Thursday, 1 December 2011


Africa Storytelling Project 

Lena Muller is a 52-year old mother and labourer living on a farm in Witzenberg Valley near Ceres in the Western Cape of South Africa. The effects of climate change have forced Lena to find creative ways to put food on the table each day for her 10 family members.

Lena knows first hand that women are especially vulnerable to the impacts of a changing climate. In the valley, unexpected shifts in weather patterns have changed the availability of important natural resources like water. This has caused the quality, quantity and diversity of food to markedly decrease and prices of food to rise.

Buying food is the top priority for Lena. She has had to defer all other household purchases until the family has additional money. “I put food first because if there isn’t food, children do not go to school happy and the men won’t be happy at work because they lack concentration and get sick if they have nothing in their stomachs”, says Lena.

Women in the region have begun responding to the food shortage by attempting to grow their own vegetables. But access to land remains a significant barrier, as does the changing weather patterns and poor soil quality in the areas in which they live.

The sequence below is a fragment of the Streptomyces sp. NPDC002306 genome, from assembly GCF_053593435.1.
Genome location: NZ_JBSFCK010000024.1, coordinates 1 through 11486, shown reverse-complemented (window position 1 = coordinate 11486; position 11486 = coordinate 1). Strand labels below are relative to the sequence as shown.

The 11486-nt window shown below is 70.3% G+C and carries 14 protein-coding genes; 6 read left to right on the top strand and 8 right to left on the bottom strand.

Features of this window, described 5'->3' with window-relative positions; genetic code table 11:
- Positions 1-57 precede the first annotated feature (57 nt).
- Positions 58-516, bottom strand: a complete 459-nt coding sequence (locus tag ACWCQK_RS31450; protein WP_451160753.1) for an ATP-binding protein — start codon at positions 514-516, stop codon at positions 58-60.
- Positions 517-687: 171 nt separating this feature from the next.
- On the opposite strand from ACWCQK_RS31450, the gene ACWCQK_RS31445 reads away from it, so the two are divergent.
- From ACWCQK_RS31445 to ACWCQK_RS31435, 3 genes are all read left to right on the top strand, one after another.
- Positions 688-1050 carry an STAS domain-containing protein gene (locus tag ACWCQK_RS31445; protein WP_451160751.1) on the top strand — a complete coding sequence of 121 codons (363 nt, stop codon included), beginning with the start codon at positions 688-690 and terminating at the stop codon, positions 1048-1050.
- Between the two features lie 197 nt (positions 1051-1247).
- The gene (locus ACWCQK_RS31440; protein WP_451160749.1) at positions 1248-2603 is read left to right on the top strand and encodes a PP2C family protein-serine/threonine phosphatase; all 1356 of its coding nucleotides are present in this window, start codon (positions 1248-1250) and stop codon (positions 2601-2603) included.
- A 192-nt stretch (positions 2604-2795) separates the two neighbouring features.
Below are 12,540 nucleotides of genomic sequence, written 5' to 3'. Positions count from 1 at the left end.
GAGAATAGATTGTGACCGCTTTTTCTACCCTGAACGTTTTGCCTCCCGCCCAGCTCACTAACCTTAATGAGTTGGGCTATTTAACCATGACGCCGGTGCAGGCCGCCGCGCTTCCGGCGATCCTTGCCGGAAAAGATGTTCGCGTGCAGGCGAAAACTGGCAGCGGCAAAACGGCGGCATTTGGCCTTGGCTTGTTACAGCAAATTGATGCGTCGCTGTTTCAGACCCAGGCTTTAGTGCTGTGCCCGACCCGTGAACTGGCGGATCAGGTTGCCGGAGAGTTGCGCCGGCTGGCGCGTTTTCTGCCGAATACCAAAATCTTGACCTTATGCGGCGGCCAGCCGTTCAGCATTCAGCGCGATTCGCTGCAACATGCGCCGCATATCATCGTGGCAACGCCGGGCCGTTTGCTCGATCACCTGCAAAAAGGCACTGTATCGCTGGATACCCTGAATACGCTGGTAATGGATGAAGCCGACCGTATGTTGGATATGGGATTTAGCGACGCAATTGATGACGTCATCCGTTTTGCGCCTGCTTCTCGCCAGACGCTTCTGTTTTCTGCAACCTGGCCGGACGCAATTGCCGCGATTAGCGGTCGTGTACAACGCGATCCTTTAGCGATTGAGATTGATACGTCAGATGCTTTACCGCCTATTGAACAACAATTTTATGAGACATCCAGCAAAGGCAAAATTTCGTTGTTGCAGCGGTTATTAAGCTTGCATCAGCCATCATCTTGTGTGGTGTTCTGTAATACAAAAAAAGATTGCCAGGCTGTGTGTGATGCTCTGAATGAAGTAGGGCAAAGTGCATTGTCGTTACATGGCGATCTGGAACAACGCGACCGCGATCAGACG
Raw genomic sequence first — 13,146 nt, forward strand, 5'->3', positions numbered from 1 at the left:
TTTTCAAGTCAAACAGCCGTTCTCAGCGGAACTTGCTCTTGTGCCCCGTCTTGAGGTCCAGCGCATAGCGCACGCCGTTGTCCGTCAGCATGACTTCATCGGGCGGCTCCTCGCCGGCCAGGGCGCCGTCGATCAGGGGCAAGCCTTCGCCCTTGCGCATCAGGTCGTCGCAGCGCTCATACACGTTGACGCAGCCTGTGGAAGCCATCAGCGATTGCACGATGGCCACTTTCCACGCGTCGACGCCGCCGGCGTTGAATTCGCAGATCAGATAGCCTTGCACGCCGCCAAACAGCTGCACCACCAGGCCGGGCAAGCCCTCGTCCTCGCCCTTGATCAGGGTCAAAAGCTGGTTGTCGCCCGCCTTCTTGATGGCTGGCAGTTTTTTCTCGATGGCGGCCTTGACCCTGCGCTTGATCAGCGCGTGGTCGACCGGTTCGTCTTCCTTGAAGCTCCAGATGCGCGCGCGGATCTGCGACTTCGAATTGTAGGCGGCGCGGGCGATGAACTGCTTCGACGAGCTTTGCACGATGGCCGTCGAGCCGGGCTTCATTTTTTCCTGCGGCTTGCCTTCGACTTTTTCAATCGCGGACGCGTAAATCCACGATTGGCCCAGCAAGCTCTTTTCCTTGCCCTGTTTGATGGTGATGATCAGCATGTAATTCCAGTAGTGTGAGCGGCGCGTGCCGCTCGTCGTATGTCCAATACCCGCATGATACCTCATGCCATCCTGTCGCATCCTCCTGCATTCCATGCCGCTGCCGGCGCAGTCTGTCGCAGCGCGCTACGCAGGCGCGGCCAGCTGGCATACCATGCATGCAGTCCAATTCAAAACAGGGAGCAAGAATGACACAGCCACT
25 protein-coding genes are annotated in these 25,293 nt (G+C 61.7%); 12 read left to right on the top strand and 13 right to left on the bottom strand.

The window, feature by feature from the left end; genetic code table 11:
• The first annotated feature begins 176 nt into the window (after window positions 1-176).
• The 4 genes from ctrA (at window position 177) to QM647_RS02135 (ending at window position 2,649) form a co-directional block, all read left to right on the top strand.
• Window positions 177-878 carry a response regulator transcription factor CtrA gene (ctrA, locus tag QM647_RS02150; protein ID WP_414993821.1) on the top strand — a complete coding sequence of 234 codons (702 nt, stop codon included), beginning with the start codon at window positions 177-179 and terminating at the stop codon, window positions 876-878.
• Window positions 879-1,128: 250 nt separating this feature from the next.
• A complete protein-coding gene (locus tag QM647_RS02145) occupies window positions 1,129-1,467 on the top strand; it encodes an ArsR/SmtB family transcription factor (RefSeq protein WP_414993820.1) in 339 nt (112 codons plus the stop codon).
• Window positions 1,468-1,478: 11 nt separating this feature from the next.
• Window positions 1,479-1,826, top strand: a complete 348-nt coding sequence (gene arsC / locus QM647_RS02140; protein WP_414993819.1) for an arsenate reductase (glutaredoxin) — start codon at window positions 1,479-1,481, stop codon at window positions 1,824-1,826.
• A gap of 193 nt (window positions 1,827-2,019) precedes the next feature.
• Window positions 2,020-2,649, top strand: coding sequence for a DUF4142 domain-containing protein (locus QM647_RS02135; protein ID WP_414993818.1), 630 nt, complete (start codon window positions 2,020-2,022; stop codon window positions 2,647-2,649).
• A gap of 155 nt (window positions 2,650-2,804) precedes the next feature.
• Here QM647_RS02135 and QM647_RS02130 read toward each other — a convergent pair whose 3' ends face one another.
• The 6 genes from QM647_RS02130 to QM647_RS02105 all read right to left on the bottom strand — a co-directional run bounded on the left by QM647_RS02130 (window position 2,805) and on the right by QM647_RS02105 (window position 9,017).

Recently Lena decided to leave her job as a seasonal farm worker and join the Dynamic Agri Cooperative supported by Oxfam’s Women on Farms Project. The new organization is focused on finding an area of good land that the woman can farm together. During the start up phase, the Women on Farms Project provides Lena a small stipend once a month to ensure her and her family are able to put food on the table while the organization gets off the ground.

Lena says that the increases in food prices are much higher than the salaries earned by farm
workers. “The salaries are not adjusted as food prices go up, the farmer just gives the salary and assumes that you will cope; he does not factor in the number of payments one should make such as shop debts, children’s school fees and uniforms. He just takes it that the money is all for food”, says Lena.

Lena and other women like her have to deal with food inflation on an almost daily basis.

“Five years ago, flour was cheaper, a two kilogram packet used to cost eight rand but now it costs fifteen rand. A tin of coffee was ten rand and now it is more than twenty four rand”, says Lena.

For more information about Lena’s story visit:


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